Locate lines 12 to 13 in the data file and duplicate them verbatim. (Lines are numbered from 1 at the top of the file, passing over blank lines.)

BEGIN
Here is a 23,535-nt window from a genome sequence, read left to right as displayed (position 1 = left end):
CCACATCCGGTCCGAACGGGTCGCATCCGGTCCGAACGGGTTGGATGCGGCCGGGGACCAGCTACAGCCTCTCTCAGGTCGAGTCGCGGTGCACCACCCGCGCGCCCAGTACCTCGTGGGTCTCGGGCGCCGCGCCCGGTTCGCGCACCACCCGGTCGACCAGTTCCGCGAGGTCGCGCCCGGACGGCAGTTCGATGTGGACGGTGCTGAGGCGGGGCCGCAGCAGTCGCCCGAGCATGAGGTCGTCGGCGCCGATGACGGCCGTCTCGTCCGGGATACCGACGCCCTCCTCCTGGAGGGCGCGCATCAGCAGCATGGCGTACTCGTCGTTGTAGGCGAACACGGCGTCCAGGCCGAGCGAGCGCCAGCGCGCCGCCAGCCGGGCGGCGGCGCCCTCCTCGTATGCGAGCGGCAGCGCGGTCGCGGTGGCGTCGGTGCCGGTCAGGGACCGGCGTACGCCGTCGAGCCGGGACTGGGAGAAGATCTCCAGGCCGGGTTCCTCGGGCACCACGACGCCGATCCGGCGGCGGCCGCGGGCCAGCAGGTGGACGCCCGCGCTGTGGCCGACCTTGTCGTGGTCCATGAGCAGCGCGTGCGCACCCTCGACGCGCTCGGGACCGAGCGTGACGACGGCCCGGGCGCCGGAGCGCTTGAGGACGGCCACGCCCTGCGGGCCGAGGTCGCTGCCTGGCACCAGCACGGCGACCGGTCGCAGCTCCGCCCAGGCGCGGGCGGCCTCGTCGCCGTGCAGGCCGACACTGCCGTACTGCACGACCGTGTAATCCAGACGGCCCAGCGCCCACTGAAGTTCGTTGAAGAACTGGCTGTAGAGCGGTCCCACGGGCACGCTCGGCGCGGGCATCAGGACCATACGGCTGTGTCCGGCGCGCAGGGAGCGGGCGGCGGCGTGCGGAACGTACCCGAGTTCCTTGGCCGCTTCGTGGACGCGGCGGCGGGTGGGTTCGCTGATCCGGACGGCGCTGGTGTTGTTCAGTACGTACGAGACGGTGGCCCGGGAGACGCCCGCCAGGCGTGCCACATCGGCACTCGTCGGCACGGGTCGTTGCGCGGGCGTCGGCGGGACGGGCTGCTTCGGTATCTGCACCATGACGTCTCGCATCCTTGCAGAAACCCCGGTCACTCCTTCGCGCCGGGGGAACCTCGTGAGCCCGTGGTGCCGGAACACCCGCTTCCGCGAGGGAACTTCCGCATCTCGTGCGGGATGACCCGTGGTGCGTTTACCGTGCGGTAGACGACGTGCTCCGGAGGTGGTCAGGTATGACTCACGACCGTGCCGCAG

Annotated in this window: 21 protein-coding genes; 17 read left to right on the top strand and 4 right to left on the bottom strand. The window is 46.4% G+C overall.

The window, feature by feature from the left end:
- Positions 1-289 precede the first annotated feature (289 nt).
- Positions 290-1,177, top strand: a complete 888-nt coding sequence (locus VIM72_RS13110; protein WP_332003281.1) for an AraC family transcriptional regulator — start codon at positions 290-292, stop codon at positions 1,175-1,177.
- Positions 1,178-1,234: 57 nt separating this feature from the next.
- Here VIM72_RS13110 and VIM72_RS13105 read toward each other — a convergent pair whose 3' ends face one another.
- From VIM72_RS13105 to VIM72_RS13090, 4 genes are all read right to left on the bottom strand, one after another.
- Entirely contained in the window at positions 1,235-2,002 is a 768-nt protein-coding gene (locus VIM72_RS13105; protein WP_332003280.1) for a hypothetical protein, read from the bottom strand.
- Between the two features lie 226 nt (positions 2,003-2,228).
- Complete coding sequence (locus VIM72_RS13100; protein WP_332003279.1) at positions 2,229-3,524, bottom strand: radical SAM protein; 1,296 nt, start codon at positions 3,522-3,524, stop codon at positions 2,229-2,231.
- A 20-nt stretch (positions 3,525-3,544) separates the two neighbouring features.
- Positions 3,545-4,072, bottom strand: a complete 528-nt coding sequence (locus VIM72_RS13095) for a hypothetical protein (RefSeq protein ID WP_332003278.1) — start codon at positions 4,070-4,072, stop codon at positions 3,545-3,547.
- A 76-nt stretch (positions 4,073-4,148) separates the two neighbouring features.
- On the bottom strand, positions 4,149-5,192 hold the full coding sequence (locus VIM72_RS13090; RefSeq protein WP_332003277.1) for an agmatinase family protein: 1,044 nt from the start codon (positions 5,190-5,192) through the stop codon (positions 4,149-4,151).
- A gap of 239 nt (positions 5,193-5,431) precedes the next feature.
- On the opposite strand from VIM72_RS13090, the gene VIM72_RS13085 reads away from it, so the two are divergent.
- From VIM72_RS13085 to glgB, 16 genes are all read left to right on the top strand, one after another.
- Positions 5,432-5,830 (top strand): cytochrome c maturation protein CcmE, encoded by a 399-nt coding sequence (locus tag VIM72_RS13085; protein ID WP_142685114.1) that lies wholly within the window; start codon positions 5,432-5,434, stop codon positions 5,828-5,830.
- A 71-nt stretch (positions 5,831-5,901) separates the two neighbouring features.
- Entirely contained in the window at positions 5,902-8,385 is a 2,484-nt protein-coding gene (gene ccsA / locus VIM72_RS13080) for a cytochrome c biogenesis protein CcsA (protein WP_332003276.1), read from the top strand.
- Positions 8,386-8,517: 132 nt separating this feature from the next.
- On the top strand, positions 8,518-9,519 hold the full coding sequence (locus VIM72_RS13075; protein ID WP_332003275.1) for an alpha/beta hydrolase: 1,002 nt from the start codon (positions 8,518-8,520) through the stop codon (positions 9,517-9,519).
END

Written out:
- Complete coding sequence (locus VIM72_RS13100; protein WP_332003279.1) at positions 2,229-3,524, bottom strand: radical SAM protein; 1,296 nt, start codon at positions 3,522-3,524, stop codon at positions 2,229-2,231.
- A 20-nt stretch (positions 3,525-3,544) separates the two neighbouring features.